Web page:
by DR. R. DANTE G. JUANTA, OAM, JP
Philippine Honorary Consul General
Adelaide, South Australia
PASKO PILIPINO 1989 (Philippine Christmas), Glandore Community Centre, Glandore, SA 03 December 1989.
House Speaker the Hon. John Trainer, MP- Walsh and Mrs. Elizabeth Harvey, MHR-Hawker, GCC Patrons, flanked
by Officers of RADYO PILIPINO and FilASA during the ribbon-cutting ceremony. L-R Violie Leslie- VP Radyo Pilipino,
Nemy Christensen, Dr. Juanta- Pres., Radyo Pilipino, Noli Calabio- Pres., FilASA, Pacita Krassay and Cora Jenko.
Radyo Pilipino expanded its services in and to the community. It launched in 1980 an occasional “Philippine Forum” as means to clarify migration policies and other big issues affecting Filipinos. The initiatives were supported heartily by incumbent Immigration State Directors and other relevant Heads of SA government departments. Radyo Pilipino and the Filipino Association SA jointly convened the Filipino Elderly Support Group to provide opportunities for seniors to conduct their own activities for meaningful living. In 1989, Radyo Pilipino launched “Piling Talino” (Talent Search), “Palengke Pilipino” (a.k.a. Flea Market Philippine style), “Araw ng Lola at Lolo” (Grandparents Day), and “Pasko Pilipino” (Philippine Christmas). Altogether, the programs enlivened once more in Filipinos living overseas their “bayanihan” spirit (cooperative endeavor/community development).
From late 1970s to 1980s, religious interests groups were established. The Filipino Community Block Rosary Adelaide, for instance, was organized early in 1975 by Catholic families. The faithful recited the rosary every first Saturday of the month in the home of the sponsoring family. By the following year 1976, a monthly Novena to Sto. Nino de Cebu (Holy Infant Jesus) was started. Prayer meetings were conducted also in homes of Filipino family devotees. Soon, yearly observance of the Fiesta of Sto. Nino de Cebu was held to coincide with the national celebration in the Philippines on the third Sunday of January.
There were social clubs too that were established. Among others were the Filipino International Club Inc., Filipino Australian Leadership Forum Inc., Northern Filipino Australian Social Club/Bayanihan Group, Filipino Families and Friends Inc., and the Ceduna District Filipino Families and Friends Association. Cultural groups were in the regions included the Filipino Cultural Association in Whyalla and Pearl of the Orient Club in Port Pirie.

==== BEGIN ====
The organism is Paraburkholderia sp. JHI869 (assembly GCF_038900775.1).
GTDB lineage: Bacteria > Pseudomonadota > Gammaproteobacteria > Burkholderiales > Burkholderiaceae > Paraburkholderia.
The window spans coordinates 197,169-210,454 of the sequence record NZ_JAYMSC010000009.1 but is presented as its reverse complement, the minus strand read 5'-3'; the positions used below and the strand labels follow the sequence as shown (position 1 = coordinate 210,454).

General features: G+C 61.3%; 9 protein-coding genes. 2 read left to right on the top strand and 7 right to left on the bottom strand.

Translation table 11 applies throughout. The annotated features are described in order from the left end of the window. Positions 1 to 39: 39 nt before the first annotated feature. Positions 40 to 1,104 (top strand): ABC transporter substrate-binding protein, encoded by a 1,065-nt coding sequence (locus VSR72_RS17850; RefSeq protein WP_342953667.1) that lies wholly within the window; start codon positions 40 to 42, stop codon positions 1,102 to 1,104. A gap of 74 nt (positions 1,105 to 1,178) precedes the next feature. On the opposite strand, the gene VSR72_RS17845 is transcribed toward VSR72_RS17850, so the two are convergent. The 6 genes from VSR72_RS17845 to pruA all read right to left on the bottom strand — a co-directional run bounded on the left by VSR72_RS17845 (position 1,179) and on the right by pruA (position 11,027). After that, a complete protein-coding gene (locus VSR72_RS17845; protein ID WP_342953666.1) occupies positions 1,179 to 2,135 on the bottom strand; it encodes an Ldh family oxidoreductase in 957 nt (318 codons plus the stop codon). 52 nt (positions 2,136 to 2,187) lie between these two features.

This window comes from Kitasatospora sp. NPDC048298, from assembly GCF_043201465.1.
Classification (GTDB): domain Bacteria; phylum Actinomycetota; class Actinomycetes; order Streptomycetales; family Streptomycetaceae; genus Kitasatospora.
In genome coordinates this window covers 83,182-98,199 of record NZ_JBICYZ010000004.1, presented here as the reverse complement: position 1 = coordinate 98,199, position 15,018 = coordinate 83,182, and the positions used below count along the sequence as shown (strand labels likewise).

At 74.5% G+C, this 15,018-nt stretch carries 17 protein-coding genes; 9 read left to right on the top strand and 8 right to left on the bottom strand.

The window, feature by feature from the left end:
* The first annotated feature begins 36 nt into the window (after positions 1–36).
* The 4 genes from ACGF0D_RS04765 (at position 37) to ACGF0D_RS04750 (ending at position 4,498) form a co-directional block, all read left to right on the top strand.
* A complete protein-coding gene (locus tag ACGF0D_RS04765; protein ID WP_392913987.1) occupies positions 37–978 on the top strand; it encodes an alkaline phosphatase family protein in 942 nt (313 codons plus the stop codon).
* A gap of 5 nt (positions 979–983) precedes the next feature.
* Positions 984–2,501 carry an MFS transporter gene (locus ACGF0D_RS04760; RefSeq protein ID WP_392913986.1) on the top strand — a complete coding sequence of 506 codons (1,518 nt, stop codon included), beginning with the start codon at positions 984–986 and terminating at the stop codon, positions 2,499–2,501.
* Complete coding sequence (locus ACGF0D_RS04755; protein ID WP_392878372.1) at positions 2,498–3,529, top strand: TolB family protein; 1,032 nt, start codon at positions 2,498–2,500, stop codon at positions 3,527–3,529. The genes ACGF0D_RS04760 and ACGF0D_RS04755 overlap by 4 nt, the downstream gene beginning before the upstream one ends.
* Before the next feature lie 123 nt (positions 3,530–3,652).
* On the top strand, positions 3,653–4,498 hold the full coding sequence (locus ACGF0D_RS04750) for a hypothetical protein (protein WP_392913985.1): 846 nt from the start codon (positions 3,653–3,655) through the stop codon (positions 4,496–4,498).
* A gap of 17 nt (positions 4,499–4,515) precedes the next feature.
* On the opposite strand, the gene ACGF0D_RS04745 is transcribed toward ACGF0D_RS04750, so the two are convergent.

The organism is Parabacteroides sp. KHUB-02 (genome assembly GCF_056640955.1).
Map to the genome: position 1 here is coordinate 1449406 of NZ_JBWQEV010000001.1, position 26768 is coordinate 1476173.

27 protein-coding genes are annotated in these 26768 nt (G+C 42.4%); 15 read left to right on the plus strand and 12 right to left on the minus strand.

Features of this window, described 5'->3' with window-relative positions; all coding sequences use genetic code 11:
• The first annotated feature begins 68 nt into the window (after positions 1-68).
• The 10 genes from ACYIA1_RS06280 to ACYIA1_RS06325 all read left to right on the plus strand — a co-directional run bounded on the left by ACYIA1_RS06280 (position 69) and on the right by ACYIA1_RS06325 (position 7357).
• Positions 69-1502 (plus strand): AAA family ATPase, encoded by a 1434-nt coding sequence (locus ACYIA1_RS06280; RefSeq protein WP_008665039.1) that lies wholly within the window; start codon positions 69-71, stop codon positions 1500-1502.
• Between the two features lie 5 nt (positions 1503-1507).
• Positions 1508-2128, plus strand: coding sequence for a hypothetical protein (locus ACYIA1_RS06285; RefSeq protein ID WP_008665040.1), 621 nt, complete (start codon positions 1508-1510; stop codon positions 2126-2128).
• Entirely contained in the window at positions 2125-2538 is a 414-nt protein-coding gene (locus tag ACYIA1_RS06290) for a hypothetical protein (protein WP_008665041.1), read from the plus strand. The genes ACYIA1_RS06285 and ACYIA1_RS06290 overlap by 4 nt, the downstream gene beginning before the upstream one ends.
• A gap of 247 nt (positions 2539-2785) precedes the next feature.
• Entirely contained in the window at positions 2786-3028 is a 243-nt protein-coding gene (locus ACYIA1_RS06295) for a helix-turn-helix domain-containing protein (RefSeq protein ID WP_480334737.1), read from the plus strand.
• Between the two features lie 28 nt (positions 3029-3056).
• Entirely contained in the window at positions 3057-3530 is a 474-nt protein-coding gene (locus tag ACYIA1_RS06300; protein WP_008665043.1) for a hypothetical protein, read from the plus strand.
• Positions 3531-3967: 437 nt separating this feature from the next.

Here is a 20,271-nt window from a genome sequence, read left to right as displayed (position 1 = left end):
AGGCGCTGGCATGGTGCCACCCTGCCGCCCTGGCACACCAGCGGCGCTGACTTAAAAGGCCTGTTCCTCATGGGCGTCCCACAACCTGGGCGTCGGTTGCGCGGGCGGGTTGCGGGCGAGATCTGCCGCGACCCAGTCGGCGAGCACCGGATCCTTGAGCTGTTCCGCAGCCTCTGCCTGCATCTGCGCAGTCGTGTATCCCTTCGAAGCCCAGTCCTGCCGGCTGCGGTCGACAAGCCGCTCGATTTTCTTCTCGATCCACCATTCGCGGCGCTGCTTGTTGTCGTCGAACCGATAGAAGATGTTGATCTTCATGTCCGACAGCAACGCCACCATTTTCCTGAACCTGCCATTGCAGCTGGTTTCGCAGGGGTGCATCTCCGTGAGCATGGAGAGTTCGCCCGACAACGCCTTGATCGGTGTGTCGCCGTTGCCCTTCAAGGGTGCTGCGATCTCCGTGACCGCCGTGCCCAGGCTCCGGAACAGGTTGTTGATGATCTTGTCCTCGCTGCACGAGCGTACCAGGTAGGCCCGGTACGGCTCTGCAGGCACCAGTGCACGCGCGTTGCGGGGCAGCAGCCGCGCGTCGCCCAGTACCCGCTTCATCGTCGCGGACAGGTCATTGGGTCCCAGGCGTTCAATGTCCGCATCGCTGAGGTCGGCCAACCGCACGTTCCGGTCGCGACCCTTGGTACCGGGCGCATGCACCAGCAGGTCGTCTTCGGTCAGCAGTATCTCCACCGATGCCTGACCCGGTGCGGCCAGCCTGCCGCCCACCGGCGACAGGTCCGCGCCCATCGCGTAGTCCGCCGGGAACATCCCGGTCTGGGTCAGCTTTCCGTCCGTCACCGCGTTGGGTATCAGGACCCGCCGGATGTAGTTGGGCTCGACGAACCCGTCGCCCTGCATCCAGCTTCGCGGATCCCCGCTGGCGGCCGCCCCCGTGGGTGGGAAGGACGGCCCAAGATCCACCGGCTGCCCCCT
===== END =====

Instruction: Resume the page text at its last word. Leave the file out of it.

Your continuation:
Some of the groups disbanded and were dissolved officially. Others became moribund, the rest had never been heard of again.
Birth of Filipino School
On 26 February 1987, Filipino Ethnic School of South Australia Inc. (FESSA-Adelaide) was opened in Adelaide using the main hall of the Migrant Resource Centre in the city. Classes provided instruction for language and culture maintenance, develop literacy and communication skills in the national language Filipino to primary and high school aged Filipino students and to other interested students.
Soon, other branches were established outside the city, thus overcoming the tyranny of distance that parents and children had to make to reach the weekend language school. There were six sites altogether: FESSA in Adelaide; Salisbury in the north; Port Adelaide in the west, Holden Hill northeast of Adelaide; Noarlunga in the south; and, Kilburn northeastern outskirt of the city. Some branches operated independently in later years. In 1992 the 6 ethnic schools had a combined enrolment of 200 students and 32 Ethnic Schools Board accredited volunteer teachers.
Except for FESSA Adelaide, most of the schools went in recess for lack of teachers that left for regular paid jobs. Enrolments suffered too because of time competition at weekends on other interests, football or gymnastics and the like, notwithstanding the extra little effort and time students needed on school lessons and homework. © rdgjuanta April 2014
To be continued